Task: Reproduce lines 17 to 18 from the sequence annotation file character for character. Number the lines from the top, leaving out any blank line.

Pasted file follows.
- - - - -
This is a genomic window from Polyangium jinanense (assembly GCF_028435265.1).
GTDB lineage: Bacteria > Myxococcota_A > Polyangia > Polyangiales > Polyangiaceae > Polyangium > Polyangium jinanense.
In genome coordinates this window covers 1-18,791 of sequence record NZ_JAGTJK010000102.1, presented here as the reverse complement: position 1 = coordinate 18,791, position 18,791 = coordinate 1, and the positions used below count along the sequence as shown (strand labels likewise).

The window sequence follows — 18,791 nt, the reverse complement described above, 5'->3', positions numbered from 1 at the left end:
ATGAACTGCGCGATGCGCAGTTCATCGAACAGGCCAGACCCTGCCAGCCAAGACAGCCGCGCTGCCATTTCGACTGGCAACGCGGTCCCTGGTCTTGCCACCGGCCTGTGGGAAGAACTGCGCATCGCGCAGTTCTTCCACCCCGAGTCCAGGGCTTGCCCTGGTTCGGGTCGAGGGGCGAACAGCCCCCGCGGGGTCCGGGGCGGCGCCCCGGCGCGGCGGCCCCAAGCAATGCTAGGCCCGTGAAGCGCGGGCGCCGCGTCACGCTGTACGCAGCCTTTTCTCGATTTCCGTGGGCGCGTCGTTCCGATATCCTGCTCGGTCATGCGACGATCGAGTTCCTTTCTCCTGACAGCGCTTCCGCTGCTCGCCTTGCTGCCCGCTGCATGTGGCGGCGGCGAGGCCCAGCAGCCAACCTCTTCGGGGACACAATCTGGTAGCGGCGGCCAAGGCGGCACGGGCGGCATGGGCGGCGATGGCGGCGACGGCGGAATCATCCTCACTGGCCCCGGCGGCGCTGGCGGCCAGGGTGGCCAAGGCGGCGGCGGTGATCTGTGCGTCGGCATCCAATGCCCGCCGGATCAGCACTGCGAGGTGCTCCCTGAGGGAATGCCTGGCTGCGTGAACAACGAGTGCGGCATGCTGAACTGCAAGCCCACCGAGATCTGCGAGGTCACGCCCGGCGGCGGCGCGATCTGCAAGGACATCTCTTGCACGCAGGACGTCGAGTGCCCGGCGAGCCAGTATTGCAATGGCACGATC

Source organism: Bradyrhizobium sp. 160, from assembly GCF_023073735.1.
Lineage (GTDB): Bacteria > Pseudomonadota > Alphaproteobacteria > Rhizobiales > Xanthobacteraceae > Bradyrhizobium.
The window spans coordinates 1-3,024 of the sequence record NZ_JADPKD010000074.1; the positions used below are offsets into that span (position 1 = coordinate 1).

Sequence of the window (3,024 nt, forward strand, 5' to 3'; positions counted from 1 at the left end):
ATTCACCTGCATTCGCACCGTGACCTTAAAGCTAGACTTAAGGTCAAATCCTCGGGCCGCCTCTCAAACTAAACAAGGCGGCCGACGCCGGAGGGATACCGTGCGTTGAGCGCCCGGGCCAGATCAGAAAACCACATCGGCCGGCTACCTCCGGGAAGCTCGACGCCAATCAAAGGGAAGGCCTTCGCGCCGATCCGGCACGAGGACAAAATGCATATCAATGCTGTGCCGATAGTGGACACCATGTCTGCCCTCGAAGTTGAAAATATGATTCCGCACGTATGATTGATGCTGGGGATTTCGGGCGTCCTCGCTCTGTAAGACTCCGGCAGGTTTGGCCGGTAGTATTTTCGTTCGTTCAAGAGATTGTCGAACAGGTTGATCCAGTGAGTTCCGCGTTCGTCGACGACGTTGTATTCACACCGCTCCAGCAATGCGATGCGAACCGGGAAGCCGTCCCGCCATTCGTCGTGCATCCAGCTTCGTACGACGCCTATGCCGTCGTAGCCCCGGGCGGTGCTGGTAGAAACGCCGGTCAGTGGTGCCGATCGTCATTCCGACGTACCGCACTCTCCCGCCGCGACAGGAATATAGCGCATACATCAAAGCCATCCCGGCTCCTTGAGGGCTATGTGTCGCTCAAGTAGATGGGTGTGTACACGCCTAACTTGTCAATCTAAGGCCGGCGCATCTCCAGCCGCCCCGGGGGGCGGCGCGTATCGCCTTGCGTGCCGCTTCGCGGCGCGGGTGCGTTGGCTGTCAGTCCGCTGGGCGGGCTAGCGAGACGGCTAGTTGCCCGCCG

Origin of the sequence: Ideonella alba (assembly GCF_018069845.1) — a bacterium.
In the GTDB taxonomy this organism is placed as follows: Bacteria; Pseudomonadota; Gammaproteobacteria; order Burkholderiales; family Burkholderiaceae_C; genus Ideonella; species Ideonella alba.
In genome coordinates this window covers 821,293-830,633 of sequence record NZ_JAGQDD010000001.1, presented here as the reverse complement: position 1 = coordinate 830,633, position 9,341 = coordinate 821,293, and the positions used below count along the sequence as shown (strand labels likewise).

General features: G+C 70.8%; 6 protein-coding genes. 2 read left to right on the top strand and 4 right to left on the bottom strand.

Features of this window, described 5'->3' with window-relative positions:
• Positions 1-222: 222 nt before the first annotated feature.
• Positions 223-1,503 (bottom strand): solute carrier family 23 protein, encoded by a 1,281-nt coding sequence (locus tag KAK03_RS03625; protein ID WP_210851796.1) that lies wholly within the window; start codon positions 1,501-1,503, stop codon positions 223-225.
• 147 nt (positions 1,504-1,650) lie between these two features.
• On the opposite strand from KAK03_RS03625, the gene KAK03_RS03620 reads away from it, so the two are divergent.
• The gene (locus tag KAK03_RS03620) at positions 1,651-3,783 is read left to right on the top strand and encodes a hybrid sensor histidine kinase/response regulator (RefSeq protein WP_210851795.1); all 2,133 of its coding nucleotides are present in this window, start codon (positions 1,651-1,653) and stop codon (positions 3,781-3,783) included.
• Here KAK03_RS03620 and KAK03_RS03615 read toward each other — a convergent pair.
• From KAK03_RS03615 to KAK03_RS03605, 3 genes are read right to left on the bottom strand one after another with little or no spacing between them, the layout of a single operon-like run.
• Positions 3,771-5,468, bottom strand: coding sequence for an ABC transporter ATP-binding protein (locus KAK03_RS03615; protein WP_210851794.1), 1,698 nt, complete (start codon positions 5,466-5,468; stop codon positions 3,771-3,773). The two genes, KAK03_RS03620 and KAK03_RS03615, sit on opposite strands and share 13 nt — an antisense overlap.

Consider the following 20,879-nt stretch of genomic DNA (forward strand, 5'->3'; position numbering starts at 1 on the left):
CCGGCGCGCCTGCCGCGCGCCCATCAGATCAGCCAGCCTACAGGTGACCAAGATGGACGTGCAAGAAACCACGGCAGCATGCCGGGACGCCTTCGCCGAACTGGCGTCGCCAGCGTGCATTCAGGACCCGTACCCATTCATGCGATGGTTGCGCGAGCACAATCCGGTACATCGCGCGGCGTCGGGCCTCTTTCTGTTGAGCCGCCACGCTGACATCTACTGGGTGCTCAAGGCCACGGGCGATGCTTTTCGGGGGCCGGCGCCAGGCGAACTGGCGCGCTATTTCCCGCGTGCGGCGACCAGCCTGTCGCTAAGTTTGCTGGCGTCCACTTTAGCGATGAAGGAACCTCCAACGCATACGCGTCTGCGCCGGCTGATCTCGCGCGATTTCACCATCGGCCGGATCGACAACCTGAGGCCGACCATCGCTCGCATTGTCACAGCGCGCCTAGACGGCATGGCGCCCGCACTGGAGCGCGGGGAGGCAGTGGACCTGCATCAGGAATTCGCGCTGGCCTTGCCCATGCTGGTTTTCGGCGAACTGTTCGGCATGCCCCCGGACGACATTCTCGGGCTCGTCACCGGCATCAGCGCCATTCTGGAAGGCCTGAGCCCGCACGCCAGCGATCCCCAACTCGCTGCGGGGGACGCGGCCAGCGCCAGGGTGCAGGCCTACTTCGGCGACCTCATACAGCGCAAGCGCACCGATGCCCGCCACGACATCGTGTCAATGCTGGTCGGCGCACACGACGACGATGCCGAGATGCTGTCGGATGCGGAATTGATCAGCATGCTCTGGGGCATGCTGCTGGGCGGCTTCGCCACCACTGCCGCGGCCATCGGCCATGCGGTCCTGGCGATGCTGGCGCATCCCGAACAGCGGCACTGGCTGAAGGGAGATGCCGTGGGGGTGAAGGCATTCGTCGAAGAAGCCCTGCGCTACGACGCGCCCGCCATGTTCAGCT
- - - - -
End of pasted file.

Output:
• Positions 223-1,503 (bottom strand): solute carrier family 23 protein, encoded by a 1,281-nt coding sequence (locus tag KAK03_RS03625; protein ID WP_210851796.1) that lies wholly within the window; start codon positions 1,501-1,503, stop codon positions 223-225.
• 147 nt (positions 1,504-1,650) lie between these two features.